Political egos aside, what we the people want to see is swift action to stop those responsible for the haze.
Firstly, it is important to get on with the naming and shaming campaign for companies who use the slash and burn land clearing technique or employ subcontractors who carry out such practices. For companies who outsource the work, it is their responsibility to ensure that the contractors they employ use sustainable, environmentally-friendly methods of clearing land for farming.
This is where Singapore and Malaysia also need to be mentally prepared to score somewhat of an “own goal” if it was found that agri-business firms from these countries were some of the culprits using illegal farming practices for commercial ends.
Along with clamping down on the companies responsible for the haze and sentencing them in court with jail terms for their top dogs and imposing fines to put them out of business, the three nations need to come together and get their act together. Indonesia has said that they are prepared to accept help from Singapore and Malaysia to fight the haze, so the leaders should come together and get this sorted out.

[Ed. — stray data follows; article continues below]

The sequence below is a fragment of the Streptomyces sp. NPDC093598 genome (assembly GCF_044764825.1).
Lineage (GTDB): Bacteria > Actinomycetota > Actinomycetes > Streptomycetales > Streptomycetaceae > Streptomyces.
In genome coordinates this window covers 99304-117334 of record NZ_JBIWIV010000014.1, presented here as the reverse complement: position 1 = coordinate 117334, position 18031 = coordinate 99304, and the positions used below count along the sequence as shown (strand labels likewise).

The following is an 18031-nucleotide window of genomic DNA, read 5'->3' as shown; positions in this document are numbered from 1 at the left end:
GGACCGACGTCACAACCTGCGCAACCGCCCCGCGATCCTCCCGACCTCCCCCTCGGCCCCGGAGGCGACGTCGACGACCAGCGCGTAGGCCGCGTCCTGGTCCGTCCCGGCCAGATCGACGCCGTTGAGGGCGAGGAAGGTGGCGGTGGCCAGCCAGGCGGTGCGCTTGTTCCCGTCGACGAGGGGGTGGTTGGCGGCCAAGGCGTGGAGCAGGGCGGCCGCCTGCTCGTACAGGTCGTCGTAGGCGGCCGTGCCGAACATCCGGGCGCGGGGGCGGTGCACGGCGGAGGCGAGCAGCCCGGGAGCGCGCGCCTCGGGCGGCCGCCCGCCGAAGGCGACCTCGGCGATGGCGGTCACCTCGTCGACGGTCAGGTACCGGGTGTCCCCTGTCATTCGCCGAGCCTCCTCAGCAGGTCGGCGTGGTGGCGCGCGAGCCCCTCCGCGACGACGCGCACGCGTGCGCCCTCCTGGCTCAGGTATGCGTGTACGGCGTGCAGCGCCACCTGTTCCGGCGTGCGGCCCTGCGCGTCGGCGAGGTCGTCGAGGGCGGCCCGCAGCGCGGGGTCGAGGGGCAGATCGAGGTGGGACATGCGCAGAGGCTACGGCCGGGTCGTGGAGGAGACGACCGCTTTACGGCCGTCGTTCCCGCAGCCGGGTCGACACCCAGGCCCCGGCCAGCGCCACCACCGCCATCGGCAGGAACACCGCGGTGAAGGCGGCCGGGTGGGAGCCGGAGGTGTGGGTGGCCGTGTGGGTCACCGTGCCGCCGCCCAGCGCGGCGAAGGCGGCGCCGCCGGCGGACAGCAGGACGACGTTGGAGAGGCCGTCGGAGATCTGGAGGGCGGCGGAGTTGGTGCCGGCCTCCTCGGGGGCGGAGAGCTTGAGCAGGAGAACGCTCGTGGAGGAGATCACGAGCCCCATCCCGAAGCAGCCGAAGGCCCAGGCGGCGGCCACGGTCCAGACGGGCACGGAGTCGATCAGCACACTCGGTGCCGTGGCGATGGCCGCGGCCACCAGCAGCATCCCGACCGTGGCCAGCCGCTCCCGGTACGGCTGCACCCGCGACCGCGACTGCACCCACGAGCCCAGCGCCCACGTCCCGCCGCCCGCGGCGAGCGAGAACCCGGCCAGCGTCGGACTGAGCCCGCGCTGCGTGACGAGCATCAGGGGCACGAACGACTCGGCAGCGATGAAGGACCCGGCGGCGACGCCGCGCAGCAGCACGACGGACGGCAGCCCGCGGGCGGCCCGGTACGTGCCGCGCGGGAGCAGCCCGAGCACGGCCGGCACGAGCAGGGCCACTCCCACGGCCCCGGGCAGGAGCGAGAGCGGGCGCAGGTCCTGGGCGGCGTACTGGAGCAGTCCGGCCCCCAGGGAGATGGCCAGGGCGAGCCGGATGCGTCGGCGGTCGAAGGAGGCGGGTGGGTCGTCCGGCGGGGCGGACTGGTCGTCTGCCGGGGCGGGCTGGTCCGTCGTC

The door is now open, so Singapore and Malaysia should now come up with solutions. Further politicking is not going to yield results; REAL action will. Let us not be another NATO (‘No Action, Talk Only’)!
At the national level, there are so many things that could have been done better when our island was cloaked in smog, but let’s not dwell on the past. Let’s focus on what the government can NOW do at this point in time.
For one, there should be a clear stand by MOM on what would be considered a serious health threat for a stop-work order to be issued.